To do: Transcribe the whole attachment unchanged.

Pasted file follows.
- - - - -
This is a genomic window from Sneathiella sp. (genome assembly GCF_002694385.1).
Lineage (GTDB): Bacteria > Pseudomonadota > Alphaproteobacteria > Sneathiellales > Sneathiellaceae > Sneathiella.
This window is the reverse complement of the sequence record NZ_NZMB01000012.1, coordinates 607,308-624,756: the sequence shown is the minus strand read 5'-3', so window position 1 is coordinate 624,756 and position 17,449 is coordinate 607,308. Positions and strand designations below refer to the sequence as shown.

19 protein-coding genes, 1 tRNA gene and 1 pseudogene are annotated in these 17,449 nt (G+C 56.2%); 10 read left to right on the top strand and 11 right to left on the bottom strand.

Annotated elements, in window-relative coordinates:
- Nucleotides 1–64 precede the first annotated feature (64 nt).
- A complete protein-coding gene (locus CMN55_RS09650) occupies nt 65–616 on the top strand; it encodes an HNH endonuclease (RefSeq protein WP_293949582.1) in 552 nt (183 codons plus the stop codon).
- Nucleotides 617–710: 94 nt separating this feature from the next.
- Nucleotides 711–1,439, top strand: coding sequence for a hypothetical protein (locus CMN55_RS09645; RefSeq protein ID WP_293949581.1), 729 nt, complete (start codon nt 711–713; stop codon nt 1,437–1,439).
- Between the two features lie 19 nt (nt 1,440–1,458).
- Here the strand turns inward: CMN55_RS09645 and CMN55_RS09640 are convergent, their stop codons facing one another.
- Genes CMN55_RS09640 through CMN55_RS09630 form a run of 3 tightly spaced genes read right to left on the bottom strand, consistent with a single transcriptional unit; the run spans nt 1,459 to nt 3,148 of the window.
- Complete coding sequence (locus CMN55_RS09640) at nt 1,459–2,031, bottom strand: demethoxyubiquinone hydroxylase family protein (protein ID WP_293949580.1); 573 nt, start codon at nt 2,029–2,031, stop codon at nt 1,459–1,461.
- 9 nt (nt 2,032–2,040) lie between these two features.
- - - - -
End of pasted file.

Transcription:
This is a genomic window from Sneathiella sp. (genome assembly GCF_002694385.1).
Lineage (GTDB): Bacteria > Pseudomonadota > Alphaproteobacteria > Sneathiellales > Sneathiellaceae > Sneathiella.
This window is the reverse complement of the sequence record NZ_NZMB01000012.1, coordinates 607,308-624,756: the sequence shown is the minus strand read 5'-3', so window position 1 is coordinate 624,756 and position 17,449 is coordinate 607,308. Positions and strand designations below refer to the sequence as shown.

19 protein-coding genes, 1 tRNA gene and 1 pseudogene are annotated in these 17,449 nt (G+C 56.2%); 10 read left to right on the top strand and 11 right to left on the bottom strand.

Annotated elements, in window-relative coordinates:
- Nucleotides 1–64 precede the first annotated feature (64 nt).
- A complete protein-coding gene (locus CMN55_RS09650) occupies nt 65–616 on the top strand; it encodes an HNH endonuclease (RefSeq protein WP_293949582.1) in 552 nt (183 codons plus the stop codon).
- Nucleotides 617–710: 94 nt separating this feature from the next.
- Nucleotides 711–1,439, top strand: coding sequence for a hypothetical protein (locus CMN55_RS09645; RefSeq protein ID WP_293949581.1), 729 nt, complete (start codon nt 711–713; stop codon nt 1,437–1,439).
- Between the two features lie 19 nt (nt 1,440–1,458).
- Here the strand turns inward: CMN55_RS09645 and CMN55_RS09640 are convergent, their stop codons facing one another.
- Genes CMN55_RS09640 through CMN55_RS09630 form a run of 3 tightly spaced genes read right to left on the bottom strand, consistent with a single transcriptional unit; the run spans nt 1,459 to nt 3,148 of the window.
- Complete coding sequence (locus CMN55_RS09640) at nt 1,459–2,031, bottom strand: demethoxyubiquinone hydroxylase family protein (protein ID WP_293949580.1); 573 nt, start codon at nt 2,029–2,031, stop codon at nt 1,459–1,461.
- 9 nt (nt 2,032–2,040) lie between these two features.